Part of your decision should be based on the resources that you have at hand. If you have lots of food and water along with a way to stay warm, you can likely survive until rescue comes. Often these are scenarios in which larger commercial planes crash with ample food and water on board.
However, if you have a smaller aircraft with minimal supplies, you cannot survive nearly as long. You must consider if you have any survival gear with you. If you were headed out on a hunting trip, fishing trip, or to hike through the wilderness, you might have a pack full of essential gear.
Typically, this is not the case, and the plane itself will not have a lot of helpful equipment.
Resources from the plane should not be the only ones you consider. You must look around and consider your natural resources. Do you have a water supply close by? Is there an obvious source of food? Do you have dry wood and a way to start a fire? Do you have a method of shelter?
It is possible to have enough natural resources in the area to get by until rescue comes. However, you must be realistic about your skill level in using these natural resources. Do not get overconfident.
If you have plenty of resources from the plane or nature, it may make more sense to stay put.
Proximity to Civilization
You must also be realistic about where you are located in relation to other people. As your plane is going down, it is vital that you pay attention to your surroundings. I know this is difficult as your life is in danger, but you must stay calm and gather as much information as you can.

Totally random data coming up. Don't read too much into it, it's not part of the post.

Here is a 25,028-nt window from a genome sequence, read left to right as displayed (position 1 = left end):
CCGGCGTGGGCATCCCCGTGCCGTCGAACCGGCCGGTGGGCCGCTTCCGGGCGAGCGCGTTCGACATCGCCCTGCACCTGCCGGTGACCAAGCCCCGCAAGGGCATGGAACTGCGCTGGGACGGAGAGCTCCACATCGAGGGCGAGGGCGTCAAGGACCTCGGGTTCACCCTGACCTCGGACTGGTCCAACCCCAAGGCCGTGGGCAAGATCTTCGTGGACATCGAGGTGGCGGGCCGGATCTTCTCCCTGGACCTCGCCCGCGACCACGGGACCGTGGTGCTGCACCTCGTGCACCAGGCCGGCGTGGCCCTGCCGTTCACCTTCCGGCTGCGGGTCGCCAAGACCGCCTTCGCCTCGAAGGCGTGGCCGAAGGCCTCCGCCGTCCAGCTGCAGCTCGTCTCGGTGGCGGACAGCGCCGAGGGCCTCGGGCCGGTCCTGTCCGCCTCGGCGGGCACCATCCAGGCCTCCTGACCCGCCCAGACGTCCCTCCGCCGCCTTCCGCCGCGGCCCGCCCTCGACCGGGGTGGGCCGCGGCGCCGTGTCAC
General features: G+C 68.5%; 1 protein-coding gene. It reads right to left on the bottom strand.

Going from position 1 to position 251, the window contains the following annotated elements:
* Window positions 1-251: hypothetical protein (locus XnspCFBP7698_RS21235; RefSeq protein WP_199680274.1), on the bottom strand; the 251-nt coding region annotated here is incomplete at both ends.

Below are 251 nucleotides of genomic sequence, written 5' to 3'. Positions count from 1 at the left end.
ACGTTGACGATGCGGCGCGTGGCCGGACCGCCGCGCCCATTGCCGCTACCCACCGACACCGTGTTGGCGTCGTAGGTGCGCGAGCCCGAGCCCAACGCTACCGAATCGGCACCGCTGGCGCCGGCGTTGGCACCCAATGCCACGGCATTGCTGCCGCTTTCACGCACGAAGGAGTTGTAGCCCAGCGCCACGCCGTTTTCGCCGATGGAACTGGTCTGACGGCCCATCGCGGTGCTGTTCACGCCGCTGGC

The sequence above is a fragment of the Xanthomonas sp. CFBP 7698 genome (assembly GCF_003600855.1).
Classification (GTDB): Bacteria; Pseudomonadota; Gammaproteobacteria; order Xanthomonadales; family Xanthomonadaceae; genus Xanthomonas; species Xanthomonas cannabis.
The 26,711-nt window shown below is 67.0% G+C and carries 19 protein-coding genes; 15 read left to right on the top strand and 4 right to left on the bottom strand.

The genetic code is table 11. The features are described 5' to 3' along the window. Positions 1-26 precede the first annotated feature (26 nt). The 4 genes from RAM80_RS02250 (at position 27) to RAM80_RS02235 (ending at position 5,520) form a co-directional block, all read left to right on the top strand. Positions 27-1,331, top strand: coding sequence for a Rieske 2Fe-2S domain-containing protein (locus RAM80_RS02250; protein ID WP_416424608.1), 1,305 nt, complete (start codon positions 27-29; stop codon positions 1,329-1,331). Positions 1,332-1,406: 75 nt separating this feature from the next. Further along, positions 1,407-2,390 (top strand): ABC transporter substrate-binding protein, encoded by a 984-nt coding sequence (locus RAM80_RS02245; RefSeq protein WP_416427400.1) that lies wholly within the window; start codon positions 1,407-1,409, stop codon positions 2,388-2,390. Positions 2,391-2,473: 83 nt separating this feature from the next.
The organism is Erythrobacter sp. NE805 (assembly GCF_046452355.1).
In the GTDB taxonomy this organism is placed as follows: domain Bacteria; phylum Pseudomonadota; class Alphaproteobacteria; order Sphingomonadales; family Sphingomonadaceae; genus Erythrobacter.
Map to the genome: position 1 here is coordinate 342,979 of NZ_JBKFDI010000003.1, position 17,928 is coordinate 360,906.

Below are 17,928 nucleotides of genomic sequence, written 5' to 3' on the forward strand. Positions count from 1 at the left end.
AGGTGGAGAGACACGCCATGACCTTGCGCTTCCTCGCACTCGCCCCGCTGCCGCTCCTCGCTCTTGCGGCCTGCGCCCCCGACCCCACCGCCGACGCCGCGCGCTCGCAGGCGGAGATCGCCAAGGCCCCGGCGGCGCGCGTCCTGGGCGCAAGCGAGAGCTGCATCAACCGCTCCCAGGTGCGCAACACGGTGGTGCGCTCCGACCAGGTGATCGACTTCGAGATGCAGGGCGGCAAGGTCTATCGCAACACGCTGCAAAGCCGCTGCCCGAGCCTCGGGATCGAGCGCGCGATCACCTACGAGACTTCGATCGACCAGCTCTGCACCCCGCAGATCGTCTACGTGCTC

Look for buildings or roads in the area. Look for other planes in the sky. See if you can see any cities on the skyline. You will also want to use the sun along with landmarks to keep your bearings.
If you crash within a few miles of other people, you are best to hike in the direction of those people. You could be on your way home within a few hours.
However, if you see no signs of civilization in the area, you could be looking at hiking dozens or even hundreds of miles. Sometimes a hike like this is needed, but it should be a last resort.
Injuries and Medication
One factor that may trump everything else is your health. If you have been seriously injured in the crash, you may not be able to hike to safety. Trying to walk mile after mile through the dense wilderness with a significant injury is rarely a good idea.
If there are multiple people and one person has a life-threatening injury, healthy survivors should consider finding help to save their life. If you take medication to keep you alive and lose it in the crash, your time is limited. This is another scenario in which you may have to hike to safety.
In both of these situations, you should consider how long you can make it and how long it might take for rescue to arrive. If people know where you are, rescuers will typically find you within a day or two. If they do not, it will take longer.
When it comes down to it, the decision can be as simple or as complicated as you make it. If you know for sure that you can quickly hike to safety, then do it. Otherwise, you want to stay at the crash site if at all possible.
If you have no clear path to safety, hiking out should be a last resort. Keep in mind that rescuers will be looking for the plane, not for you. If you leave the plane, that makes you much more difficult to find.
Hopefully, you will never find yourself in this scenario. If you do, sit down, stay calm, consider these factors, make your decision, and never look back.
This article was originally published in Survival Dispatch Insider Volume 3 Issue 4.